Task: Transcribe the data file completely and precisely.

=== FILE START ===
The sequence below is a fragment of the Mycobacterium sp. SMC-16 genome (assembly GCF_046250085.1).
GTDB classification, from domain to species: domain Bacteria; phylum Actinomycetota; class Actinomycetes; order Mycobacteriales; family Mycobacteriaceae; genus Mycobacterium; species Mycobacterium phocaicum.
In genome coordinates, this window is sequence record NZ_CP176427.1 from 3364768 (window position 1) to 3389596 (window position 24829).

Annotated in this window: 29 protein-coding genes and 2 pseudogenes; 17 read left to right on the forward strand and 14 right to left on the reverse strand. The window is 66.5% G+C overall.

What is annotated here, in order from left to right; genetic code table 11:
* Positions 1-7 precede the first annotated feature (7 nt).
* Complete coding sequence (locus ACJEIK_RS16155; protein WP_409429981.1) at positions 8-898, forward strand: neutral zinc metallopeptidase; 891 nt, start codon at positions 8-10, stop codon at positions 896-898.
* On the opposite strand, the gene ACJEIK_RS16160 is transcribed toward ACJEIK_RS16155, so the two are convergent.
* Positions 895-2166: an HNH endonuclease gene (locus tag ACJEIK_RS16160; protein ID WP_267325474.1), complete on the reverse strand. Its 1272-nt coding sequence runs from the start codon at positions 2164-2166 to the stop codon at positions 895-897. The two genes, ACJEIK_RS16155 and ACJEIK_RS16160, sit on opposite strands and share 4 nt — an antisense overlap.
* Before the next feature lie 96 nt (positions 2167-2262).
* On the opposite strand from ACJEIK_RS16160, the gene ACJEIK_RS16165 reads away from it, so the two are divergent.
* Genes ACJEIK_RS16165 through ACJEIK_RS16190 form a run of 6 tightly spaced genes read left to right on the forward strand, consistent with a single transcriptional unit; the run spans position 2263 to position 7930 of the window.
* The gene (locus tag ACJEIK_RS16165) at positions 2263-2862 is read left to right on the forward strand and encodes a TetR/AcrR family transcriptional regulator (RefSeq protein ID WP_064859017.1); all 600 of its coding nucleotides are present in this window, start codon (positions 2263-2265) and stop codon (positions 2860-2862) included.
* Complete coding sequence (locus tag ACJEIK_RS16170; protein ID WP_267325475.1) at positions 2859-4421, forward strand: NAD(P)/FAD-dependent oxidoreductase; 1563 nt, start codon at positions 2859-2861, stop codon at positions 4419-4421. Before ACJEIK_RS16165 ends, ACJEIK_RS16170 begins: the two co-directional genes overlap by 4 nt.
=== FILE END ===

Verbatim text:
The sequence below is a fragment of the Mycobacterium sp. SMC-16 genome (assembly GCF_046250085.1).
GTDB classification, from domain to species: domain Bacteria; phylum Actinomycetota; class Actinomycetes; order Mycobacteriales; family Mycobacteriaceae; genus Mycobacterium; species Mycobacterium phocaicum.
In genome coordinates, this window is sequence record NZ_CP176427.1 from 3364768 (window position 1) to 3389596 (window position 24829).

Annotated in this window: 29 protein-coding genes and 2 pseudogenes; 17 read left to right on the forward strand and 14 right to left on the reverse strand. The window is 66.5% G+C overall.

What is annotated here, in order from left to right; genetic code table 11:
* Positions 1-7 precede the first annotated feature (7 nt).
* Complete coding sequence (locus ACJEIK_RS16155; protein WP_409429981.1) at positions 8-898, forward strand: neutral zinc metallopeptidase; 891 nt, start codon at positions 8-10, stop codon at positions 896-898.
* On the opposite strand, the gene ACJEIK_RS16160 is transcribed toward ACJEIK_RS16155, so the two are convergent.
* Positions 895-2166: an HNH endonuclease gene (locus tag ACJEIK_RS16160; protein ID WP_267325474.1), complete on the reverse strand. Its 1272-nt coding sequence runs from the start codon at positions 2164-2166 to the stop codon at positions 895-897. The two genes, ACJEIK_RS16155 and ACJEIK_RS16160, sit on opposite strands and share 4 nt — an antisense overlap.
* Before the next feature lie 96 nt (positions 2167-2262).
* On the opposite strand from ACJEIK_RS16160, the gene ACJEIK_RS16165 reads away from it, so the two are divergent.
* Genes ACJEIK_RS16165 through ACJEIK_RS16190 form a run of 6 tightly spaced genes read left to right on the forward strand, consistent with a single transcriptional unit; the run spans position 2263 to position 7930 of the window.
* The gene (locus tag ACJEIK_RS16165) at positions 2263-2862 is read left to right on the forward strand and encodes a TetR/AcrR family transcriptional regulator (RefSeq protein ID WP_064859017.1); all 600 of its coding nucleotides are present in this window, start codon (positions 2263-2265) and stop codon (positions 2860-2862) included.
* Complete coding sequence (locus tag ACJEIK_RS16170; protein ID WP_267325475.1) at positions 2859-4421, forward strand: NAD(P)/FAD-dependent oxidoreductase; 1563 nt, start codon at positions 2859-2861, stop codon at positions 4419-4421. Before ACJEIK_RS16165 ends, ACJEIK_RS16170 begins: the two co-directional genes overlap by 4 nt.